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Deprivation of Liberty? - Page 2 - Carers UK Forum

Deprivation of Liberty?

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These sweeping statements from social workers etc really get my goat :( :( :( :( :(
If she mentions it again throw back at her that you are in fact safeguarding your vulnerable person from wandering!!!
If she really want him under 24/7 watch then they can pay for it

She'll soon back off
I think the moral here for those who are reading is to be careful what you say in front of social workers. I remember saying something along the lines of "no one is getting their hands on the house" and it seemed to be a red rag to a bull. Be very careful before you open your mouths when talking to social workers!!!!!!!!!!
I was thinking about this and before I married my husband I lived alone and had a break in, this was years ago. I remember the police sent round a crime prevention officer and now that I think about it he basically he said the same thing, lock doors, keep keys out of sight, buy light timers etc.

Not sure what will happen now SW is going back to ask advice from DoLs team so don't know if theyll come out or phone me? I think I'll wait and see what they say but mention the advise that was given by the police.

I thought I was being sensible, a few years ago (when the key was in the door) hubby got out when I was upstairs changing the bed. I didn't realise until I came downstairs 10 minutes later that he had gone... anyway the upshot all the neighbours were all out looking for him little did we all know someone had called the police, because they were concerned as he was wandering. The police brought him back. I thought at the time lesson learned!!!!

Can't win!
I remember watching a crime prevention program and they showed you how a burglar used a fishing rod to pick up car keys that had been left on the stairs and then drove the car away. Surely it is just sensible to keep keys with you in the bedroom.
I really can't see it being an issue, plenty of people who are not mobile enough to get to the front door live alone and have carers coming and going using a keybox.
Without going into it too much I've had years of being told don't leave the keys in the door, put your money in your purse before you leave the ATM etc I live in a family who all work in the emergency services so have heard all the horror stories over the years.

I understand that safeguarding is in place to look after the vulnerable, but surely common sense has to have a say! I would have thought that by doing this I was putting his best interest first and doing it only to look after him?!?!?

Hahaha I need to learn to think before I speak.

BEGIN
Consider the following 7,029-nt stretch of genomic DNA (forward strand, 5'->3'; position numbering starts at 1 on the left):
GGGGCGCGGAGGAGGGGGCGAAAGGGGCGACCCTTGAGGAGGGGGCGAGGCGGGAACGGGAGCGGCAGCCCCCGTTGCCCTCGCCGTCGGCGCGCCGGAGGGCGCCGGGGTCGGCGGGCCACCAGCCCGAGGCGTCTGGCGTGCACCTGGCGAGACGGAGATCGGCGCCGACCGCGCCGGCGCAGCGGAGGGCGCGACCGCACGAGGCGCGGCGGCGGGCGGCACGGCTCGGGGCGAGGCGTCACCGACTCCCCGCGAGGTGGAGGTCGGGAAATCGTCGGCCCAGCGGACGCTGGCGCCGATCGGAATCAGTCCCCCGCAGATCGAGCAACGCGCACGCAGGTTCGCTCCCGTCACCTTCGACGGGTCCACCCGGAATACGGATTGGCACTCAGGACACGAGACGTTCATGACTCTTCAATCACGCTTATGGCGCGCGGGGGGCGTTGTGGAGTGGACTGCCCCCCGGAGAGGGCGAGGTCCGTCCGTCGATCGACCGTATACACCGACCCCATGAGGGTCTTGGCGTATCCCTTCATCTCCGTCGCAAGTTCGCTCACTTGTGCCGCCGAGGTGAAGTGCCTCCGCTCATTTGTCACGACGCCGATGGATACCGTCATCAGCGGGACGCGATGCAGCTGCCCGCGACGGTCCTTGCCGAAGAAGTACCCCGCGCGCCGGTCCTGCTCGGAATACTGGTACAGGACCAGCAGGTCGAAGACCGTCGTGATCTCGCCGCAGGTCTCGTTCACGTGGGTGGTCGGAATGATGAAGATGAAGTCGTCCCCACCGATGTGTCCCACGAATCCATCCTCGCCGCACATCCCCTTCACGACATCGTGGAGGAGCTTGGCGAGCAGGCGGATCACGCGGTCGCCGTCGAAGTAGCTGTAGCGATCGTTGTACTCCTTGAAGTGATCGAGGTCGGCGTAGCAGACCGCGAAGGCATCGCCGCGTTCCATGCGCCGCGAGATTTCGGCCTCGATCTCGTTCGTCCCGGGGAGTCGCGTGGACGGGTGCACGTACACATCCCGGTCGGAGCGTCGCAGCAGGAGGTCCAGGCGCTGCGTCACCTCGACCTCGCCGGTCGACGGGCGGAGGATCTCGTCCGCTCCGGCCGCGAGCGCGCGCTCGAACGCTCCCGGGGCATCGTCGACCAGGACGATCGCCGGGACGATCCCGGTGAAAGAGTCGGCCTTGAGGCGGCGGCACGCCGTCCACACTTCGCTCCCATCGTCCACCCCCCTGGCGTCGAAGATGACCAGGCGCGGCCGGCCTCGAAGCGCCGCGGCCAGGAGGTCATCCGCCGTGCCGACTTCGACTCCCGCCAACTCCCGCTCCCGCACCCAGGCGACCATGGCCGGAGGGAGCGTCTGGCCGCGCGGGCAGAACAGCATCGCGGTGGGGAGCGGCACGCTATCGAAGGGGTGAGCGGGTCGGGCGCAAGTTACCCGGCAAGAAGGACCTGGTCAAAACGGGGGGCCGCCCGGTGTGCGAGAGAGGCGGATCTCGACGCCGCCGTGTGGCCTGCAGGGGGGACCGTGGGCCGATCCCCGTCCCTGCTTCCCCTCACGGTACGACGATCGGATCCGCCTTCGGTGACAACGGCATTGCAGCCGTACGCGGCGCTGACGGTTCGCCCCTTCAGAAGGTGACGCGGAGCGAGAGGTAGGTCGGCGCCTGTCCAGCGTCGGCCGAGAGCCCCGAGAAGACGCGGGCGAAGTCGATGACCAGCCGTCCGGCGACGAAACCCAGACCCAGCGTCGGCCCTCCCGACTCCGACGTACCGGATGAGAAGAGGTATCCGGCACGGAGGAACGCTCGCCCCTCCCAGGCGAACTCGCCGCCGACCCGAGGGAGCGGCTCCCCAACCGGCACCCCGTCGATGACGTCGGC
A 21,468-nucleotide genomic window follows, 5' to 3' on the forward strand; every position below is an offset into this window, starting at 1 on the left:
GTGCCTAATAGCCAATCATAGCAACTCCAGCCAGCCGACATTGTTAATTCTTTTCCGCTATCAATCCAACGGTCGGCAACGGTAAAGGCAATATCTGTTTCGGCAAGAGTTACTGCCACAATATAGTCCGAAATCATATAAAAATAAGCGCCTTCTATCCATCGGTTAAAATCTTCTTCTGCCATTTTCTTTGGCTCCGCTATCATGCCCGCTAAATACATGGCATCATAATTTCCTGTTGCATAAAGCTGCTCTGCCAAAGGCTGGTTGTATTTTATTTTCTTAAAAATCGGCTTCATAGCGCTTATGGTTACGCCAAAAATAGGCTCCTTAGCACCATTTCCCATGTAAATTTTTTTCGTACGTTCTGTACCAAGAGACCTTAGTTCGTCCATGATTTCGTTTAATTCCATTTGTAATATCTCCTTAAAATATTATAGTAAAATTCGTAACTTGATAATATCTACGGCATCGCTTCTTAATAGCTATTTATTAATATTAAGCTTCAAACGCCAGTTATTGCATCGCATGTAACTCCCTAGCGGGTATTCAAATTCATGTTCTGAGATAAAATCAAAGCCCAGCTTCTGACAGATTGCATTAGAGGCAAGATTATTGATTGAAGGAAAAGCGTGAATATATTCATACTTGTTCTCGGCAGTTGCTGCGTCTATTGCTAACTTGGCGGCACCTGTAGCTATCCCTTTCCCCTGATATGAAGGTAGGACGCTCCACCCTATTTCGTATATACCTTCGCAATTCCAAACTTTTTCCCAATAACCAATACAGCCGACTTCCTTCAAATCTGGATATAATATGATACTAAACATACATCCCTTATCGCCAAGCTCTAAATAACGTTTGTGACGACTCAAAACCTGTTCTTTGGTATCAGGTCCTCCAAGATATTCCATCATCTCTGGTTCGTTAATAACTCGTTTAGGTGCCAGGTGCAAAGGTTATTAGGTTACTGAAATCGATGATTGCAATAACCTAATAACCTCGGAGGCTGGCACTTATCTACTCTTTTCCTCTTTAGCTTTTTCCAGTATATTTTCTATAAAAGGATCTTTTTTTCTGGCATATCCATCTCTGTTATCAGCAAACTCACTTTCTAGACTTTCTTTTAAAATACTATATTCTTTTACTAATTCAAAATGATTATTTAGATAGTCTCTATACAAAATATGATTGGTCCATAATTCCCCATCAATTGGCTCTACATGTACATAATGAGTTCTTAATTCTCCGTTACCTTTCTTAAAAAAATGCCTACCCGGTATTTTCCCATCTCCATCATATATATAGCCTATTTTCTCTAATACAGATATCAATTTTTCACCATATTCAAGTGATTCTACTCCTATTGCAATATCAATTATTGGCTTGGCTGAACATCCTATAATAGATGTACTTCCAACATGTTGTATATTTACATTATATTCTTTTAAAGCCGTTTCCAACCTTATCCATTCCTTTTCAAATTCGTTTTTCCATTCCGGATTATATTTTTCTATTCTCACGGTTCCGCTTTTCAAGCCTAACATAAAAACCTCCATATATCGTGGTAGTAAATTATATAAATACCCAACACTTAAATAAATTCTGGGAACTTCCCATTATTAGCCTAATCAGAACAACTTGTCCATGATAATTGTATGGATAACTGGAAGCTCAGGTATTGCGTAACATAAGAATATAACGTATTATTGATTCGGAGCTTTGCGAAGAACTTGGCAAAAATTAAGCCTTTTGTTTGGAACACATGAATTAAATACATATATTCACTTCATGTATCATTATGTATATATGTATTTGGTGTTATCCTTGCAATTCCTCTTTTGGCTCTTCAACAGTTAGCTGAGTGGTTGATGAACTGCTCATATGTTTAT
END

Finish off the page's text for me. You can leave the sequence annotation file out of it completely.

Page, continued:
I make sure my doors are locked at night, but I always made sure My Mum knew exactly where the front door key was. Placed in full view on our table incase she needed to get out in an emergency. Along with a Personal alarm in case of the worse happening.

For a Social Worker to suggest this is deprivation of living is shocking to say the least, I wonder if he is new and trying to prove to his new employers "how on the ball he is". Tell him you'll leave the front door open on the condition he will take the responsibility of any theft, also tell him you want to speak to a superior.
I have been asked about whether S is free to leave when he wants to and what I would do if he just wanted to go out. (S isn't able to cross roads safely, would run into a road if startled by a loud sound or encountered dog off a lead/on a long extended lead.) I have done DOLs training as part of my work, so like Henrietta says, I'm careful what I say. I say I do keep our doors locked as we had an intruder and ask them if they keep their doors locked. I always qualify and say S knows where the keys are - he does - he has no desire to go out alone - but if you told hubby where the keys were kept - you couldn't be blamed for him not being able to remember!

Melly1
That's a good point Melly.
Different in a way but when I obtained the court of protection details, believe it or not I was told to show hubby! Well I did, said I've had this letter come through. Then distracted him!! A copy is in his wardrobe, sealed envelope, signed by me and the manager. Its not my fault that he wouldn't understand. Hence COP!!
Safeguarding our loved ones is priority.
I explained to hubby that when he is unwell he sometimes wants to leave the house in the early hours of the morning and I have been taking the key out if the door (as I always have). I asked him if he wanted me to leave the key in the door and his reply.... "No it's not safe"

SW opinion is hubby lacks capacity to make that decision, to me it's clear hubbyvunderstood what the question was and answered accordingly?
Cheechee wrote:
Sun Mar 10, 2019 3:39 pm
I explained to hubby that when he is unwell he sometimes wants to leave the house in the early hours of the morning and I have been taking the key out if the door (as I always have). I asked him if he wanted me to leave the key in the door and his reply.... "No it's not safe"

SW opinion is hubby lacks capacity to make that decision, to me it's clear hubbyvunderstood what the question was and answered accordingly?
Oh for goodness sake, the SW is nuts!! She thinks hubby lacks capacity to make a decision on whether or not the key should be left in the door, but has sufficient capacity to be able to make the decision to let himself out and wander around in the dark and cold at night … Meanwhile, as this SW wastes time debating this with the DOLs team … the list of those awaiting a social care assessment gets ever longer.

Melly1